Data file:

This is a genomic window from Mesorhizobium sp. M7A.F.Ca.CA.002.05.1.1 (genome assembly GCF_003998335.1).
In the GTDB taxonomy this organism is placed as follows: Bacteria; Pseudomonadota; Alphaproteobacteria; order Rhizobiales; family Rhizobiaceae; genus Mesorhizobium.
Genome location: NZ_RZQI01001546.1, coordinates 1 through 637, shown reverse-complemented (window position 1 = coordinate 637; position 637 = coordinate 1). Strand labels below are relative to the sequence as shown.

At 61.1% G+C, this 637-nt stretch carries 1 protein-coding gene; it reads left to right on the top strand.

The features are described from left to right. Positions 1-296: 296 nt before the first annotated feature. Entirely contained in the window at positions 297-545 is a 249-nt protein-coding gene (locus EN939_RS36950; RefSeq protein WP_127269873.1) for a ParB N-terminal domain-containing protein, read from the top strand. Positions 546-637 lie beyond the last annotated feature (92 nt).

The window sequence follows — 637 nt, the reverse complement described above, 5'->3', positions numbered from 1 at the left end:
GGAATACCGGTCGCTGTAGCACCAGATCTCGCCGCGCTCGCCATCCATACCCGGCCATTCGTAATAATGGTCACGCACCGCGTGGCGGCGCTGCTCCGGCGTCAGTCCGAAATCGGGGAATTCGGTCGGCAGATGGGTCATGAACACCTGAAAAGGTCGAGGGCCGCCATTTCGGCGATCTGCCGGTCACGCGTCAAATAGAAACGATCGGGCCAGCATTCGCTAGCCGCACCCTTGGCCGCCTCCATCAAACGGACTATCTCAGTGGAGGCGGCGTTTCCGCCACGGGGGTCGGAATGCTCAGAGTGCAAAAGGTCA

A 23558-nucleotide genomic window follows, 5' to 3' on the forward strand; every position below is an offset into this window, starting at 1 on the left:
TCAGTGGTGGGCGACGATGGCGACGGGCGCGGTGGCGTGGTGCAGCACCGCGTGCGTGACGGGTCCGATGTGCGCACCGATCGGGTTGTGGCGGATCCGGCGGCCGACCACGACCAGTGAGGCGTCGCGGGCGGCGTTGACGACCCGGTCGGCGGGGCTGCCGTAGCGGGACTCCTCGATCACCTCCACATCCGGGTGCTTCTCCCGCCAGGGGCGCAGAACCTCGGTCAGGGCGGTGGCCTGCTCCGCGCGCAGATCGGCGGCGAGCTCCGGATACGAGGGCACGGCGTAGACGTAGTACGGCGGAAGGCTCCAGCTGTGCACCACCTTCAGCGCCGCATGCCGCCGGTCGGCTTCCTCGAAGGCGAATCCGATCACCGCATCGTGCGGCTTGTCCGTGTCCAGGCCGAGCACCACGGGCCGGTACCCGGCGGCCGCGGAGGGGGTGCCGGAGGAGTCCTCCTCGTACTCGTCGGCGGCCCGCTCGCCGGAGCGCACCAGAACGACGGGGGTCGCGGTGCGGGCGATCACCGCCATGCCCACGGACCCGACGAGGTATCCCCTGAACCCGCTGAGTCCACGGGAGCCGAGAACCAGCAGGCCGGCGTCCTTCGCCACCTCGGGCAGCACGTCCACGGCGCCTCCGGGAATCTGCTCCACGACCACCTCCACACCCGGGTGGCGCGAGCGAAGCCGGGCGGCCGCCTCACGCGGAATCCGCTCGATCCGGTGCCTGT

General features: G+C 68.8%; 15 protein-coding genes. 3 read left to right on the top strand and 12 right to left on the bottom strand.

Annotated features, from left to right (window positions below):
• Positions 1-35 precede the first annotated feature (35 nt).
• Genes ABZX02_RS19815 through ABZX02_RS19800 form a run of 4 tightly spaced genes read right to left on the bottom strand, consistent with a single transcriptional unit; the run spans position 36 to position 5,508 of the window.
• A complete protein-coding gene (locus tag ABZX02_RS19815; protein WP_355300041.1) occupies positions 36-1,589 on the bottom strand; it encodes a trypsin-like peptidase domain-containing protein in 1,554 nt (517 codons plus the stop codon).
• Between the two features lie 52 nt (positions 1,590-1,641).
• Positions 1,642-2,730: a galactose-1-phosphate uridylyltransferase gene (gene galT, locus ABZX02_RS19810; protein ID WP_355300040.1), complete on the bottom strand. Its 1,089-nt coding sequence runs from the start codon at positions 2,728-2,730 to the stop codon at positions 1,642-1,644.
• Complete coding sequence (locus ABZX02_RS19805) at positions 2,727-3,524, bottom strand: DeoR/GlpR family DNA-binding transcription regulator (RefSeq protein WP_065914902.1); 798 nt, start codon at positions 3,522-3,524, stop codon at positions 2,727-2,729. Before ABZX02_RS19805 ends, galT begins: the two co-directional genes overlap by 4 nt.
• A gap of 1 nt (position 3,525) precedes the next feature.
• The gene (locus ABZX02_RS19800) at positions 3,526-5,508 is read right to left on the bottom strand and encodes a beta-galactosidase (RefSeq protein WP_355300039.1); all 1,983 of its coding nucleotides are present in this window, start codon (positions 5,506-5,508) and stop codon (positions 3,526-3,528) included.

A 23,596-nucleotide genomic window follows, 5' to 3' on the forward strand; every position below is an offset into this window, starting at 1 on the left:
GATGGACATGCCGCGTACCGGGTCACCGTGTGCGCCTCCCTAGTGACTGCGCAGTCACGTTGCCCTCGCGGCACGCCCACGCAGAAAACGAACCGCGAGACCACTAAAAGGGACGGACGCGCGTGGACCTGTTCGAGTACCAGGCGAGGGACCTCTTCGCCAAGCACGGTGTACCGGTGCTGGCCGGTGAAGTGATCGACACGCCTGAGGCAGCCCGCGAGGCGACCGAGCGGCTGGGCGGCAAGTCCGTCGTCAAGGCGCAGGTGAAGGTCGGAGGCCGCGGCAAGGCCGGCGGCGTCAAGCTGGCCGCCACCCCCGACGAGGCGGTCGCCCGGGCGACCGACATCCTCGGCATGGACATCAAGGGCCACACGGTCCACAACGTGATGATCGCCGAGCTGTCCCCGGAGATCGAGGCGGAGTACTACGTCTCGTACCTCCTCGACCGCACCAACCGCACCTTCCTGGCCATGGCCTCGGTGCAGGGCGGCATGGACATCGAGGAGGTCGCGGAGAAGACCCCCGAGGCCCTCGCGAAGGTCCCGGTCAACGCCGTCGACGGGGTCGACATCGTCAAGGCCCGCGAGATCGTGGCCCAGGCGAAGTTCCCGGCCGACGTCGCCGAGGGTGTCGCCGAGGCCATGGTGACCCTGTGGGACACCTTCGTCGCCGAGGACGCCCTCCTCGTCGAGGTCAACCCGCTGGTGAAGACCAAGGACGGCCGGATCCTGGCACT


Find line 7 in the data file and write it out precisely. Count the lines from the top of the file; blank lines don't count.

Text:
GGAATACCGGTCGCTGTAGCACCAGATCTCGCCGCGCTCGCCATCCATACCCGGCCATTCGTAATAATGGTCACGCACCGCGTGGCGGCGCTGCTCCGGCGTCAGTCCGAAATCGGGGAATTCGGTCGGCAGATGGGTCATGAACACCTGAAAAGGTCGAGGGCCGCCATTTCGGCGATCTGCCGGTCACGCGTCAAATAGAAACGATCGGGCCAGCATTCGCTAGCCGCACCCTTGGCCGCCTCCATCAAACGGACTATCTCAGTGGAGGCGGCGTTTCCGCCACGGGGGTCGGAATGCTCAGAGTGCAAAAGGTCA